More from ALA
Rian van der Merwe
on A View from a Different Valley
You can find work where you do what you love, even without making a huge career zig-zag. Start now by doing what you love
some of the time, and it will help you get to a place where you can do what you love most of the time.
on the Human Web
We’re obsessive about collecting input from a wide range of potential users and stakeholders. But with such an onslaught of feedback, there’s always a risk of having your motivation and faith in humanity sucked right out of you. Sometimes, you just need calm critique from the few people who really get you. So which kind of feedback is best? The answer is both.
From the Blog
As a freelancer, I work in a lot of different code repos. Almost every team I work with has different ideas of how code should be organized, maintained, and structured. Now, I’m not here to start a battle about tabs versus spaces or alphabetical order of CSS properties versus organizing in terms of concerns (positioning styles, then element layout styles, then whatever else), because I’m honestly not attached to any one system anymore.
Part of getting comfortable with the command line is making it your own. Small customizations, shortcuts, and time saving techniques become second nature once you spend enough time fiddling around in your terminal. Since Git is my Version Control System of choice (due partially to its incredible popularity via GitHub), I like to spend lots of time optimizing my experience there.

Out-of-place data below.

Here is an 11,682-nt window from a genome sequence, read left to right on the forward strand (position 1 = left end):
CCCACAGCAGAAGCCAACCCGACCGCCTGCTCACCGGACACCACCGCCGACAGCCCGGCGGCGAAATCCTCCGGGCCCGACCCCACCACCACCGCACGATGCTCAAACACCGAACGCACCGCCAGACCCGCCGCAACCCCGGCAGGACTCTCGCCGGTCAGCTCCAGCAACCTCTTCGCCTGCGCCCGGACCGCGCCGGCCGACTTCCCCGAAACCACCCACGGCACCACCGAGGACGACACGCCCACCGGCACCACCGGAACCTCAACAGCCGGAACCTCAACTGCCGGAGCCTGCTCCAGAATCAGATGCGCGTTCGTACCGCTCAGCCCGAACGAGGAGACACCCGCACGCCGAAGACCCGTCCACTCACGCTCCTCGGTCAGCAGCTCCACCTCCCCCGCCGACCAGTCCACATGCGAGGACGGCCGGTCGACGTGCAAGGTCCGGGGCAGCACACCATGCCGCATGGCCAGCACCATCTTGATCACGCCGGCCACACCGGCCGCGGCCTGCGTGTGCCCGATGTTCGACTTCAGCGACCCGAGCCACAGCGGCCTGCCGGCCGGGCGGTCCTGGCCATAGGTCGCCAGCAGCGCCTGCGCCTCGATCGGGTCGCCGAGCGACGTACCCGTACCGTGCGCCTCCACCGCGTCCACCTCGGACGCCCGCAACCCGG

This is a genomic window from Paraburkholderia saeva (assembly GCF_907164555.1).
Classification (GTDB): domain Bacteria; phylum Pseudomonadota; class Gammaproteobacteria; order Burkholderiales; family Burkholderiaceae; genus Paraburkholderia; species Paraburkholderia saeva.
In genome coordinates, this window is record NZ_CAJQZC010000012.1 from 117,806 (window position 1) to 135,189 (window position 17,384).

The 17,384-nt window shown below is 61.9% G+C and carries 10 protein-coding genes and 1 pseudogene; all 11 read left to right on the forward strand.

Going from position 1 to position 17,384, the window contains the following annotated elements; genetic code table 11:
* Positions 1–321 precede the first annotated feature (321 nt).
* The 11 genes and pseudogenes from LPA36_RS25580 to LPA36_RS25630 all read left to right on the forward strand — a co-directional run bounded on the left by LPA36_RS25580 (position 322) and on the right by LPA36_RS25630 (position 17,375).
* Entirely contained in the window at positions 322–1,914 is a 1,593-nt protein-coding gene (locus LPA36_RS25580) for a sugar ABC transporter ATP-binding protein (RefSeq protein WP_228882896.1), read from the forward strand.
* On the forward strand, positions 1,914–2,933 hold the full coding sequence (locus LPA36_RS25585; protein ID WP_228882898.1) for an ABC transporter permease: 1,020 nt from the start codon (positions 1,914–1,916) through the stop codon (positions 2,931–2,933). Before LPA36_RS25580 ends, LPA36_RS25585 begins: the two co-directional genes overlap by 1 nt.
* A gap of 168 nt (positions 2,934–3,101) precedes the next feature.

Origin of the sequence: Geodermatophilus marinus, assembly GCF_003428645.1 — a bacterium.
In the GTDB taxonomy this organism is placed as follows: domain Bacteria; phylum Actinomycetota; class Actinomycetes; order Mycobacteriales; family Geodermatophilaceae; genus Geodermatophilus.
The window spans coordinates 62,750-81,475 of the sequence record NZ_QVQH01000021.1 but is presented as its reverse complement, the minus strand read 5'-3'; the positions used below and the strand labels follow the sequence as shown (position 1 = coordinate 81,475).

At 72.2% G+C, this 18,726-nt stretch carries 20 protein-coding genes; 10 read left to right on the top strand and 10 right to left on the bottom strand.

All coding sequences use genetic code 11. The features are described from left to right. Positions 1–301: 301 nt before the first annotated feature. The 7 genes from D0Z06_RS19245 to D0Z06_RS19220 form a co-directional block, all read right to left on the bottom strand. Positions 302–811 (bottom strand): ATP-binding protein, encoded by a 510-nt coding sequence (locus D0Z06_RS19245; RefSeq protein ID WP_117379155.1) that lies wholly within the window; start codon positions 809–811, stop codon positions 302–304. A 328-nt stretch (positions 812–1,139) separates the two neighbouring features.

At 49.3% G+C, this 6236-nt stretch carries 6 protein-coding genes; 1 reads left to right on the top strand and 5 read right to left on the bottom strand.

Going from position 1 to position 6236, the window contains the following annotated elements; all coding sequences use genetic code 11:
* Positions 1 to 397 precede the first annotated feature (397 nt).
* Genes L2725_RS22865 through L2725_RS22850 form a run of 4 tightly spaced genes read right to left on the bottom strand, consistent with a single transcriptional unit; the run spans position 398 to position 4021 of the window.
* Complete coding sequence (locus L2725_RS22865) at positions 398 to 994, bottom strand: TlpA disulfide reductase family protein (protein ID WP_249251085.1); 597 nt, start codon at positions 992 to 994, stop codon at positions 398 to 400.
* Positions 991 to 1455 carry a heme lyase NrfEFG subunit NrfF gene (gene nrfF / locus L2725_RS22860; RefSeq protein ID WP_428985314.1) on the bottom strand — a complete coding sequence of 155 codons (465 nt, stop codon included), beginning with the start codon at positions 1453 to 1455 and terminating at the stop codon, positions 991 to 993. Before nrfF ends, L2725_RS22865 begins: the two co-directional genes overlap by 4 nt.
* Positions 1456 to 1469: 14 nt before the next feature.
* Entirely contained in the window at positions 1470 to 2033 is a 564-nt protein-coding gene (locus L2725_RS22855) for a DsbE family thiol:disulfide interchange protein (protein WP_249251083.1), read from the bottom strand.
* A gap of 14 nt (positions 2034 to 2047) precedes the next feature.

In client work, it’s our responsibility to ensure that our work lives beyond ourselves. Sometimes that means making sure the CMS can handle clients’ ever-changing business needs, or making sure it continually teaches its users. For clients with an internal development team that will be taking over after you, it means making sure the design system you create is flexible enough to handle changes, yet rigid enough to maintain consistency.
I recently read Greg Smith’s piece on Bocoup's blog about how they think about time tracking, including all the fascinating data about how your brain works to solve problems. It interested me a lot, since I've been thinking about not just how I track projects, but also how I structure my day as a freelancer.
On Saturday, Benjamin Hollway, a 16 year old front-end developer, wrote a post about his recent experiences attending industry events. He’s been coding since he was eight, and earlier this year he was shortlisted for
Netmag's Emerging Talent category. Yet none of the people in this category are able to participate fully in the sort of activities most of us take for granted.